A Reviewing Trick I Learned A Long Time Ago
I learned this way of reviewing artifacts from Cal Caldwell, a friend of mine from my instructor days. The technique is for doing code reviews, but I’m going to be using it later this week for some design docs. Anybody who recognizes this technique can chime in with what it’s called:
Every reviewer gets a different “hat,” i.e. a POV that they adopt when reviewing, e.g. looking for coding guidelines, looking for readability, looking at a feature from an architecture pov, looking at it from a particular customer pov, etc. Anyone can have feedback on anything, but the idea is that with different folks wearing different hats, you get a greater coverage.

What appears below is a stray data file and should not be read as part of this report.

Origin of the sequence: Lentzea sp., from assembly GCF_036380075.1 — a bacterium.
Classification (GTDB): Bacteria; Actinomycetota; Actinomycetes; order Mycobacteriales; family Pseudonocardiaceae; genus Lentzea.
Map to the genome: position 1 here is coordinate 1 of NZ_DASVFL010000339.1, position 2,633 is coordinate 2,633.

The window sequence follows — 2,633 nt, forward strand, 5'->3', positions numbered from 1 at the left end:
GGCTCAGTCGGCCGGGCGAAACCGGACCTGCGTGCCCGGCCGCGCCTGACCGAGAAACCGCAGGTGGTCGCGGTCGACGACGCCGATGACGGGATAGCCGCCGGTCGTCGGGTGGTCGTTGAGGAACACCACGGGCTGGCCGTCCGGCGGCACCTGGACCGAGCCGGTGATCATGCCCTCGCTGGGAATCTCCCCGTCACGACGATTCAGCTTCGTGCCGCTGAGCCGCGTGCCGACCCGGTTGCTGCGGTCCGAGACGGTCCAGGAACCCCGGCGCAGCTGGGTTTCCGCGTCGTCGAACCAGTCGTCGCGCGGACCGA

Every reviewer brings review comments to the meeting, i.e. you reviewer before hand and only report at the meeting.
Every reviewer must start with something nice! Too often, engineers focus on the negative. Saying nice cushions the blow and reinforces the good things so that they don’t get cut.
Each piece of feedback will be logged (hopefully by the person that provides it) and spoken to the reviewee, but will not be argued with. If a reviewee disagrees, they keep it to themselves, asking only clarification questions to make sure that they understand the feedback. What feedback is applied it up to the reviewee and any follow up arguments happen offline.
That’s it. The best code reviews I’ve every participated in used this technique and I can recommend it highly for that. On Monday, we’re going to use it to get through a large number of design docs, so I’ll let you know how that goes.